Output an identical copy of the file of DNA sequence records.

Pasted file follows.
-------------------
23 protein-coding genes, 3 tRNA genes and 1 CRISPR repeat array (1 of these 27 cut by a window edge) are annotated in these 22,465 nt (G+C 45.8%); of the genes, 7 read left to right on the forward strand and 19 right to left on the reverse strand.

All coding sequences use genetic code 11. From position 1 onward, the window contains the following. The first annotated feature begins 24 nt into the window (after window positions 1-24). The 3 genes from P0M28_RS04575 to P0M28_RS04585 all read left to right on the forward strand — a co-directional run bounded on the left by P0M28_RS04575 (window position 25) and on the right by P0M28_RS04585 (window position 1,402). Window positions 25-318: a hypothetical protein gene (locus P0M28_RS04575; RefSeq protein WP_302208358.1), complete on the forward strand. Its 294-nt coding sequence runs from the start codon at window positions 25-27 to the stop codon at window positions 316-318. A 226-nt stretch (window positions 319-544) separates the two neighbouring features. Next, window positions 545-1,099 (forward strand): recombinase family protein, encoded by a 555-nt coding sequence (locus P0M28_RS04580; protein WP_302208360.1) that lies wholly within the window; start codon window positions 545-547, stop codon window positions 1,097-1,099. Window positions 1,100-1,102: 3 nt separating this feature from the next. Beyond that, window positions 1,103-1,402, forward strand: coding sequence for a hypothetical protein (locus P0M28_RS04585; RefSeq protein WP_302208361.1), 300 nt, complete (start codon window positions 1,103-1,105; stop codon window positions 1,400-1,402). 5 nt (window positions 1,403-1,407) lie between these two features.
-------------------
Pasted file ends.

23 protein-coding genes, 3 tRNA genes and 1 CRISPR repeat array (1 of these 27 cut by a window edge) are annotated in these 22,465 nt (G+C 45.8%); of the genes, 7 read left to right on the forward strand and 19 right to left on the reverse strand.

All coding sequences use genetic code 11. From position 1 onward, the window contains the following. The first annotated feature begins 24 nt into the window (after window positions 1-24). The 3 genes from P0M28_RS04575 to P0M28_RS04585 all read left to right on the forward strand — a co-directional run bounded on the left by P0M28_RS04575 (window position 25) and on the right by P0M28_RS04585 (window position 1,402). Window positions 25-318: a hypothetical protein gene (locus P0M28_RS04575; RefSeq protein WP_302208358.1), complete on the forward strand. Its 294-nt coding sequence runs from the start codon at window positions 25-27 to the stop codon at window positions 316-318. A 226-nt stretch (window positions 319-544) separates the two neighbouring features. Next, window positions 545-1,099 (forward strand): recombinase family protein, encoded by a 555-nt coding sequence (locus P0M28_RS04580; protein WP_302208360.1) that lies wholly within the window; start codon window positions 545-547, stop codon window positions 1,097-1,099. Window positions 1,100-1,102: 3 nt separating this feature from the next. Beyond that, window positions 1,103-1,402, forward strand: coding sequence for a hypothetical protein (locus P0M28_RS04585; RefSeq protein WP_302208361.1), 300 nt, complete (start codon window positions 1,103-1,105; stop codon window positions 1,400-1,402). 5 nt (window positions 1,403-1,407) lie between these two features.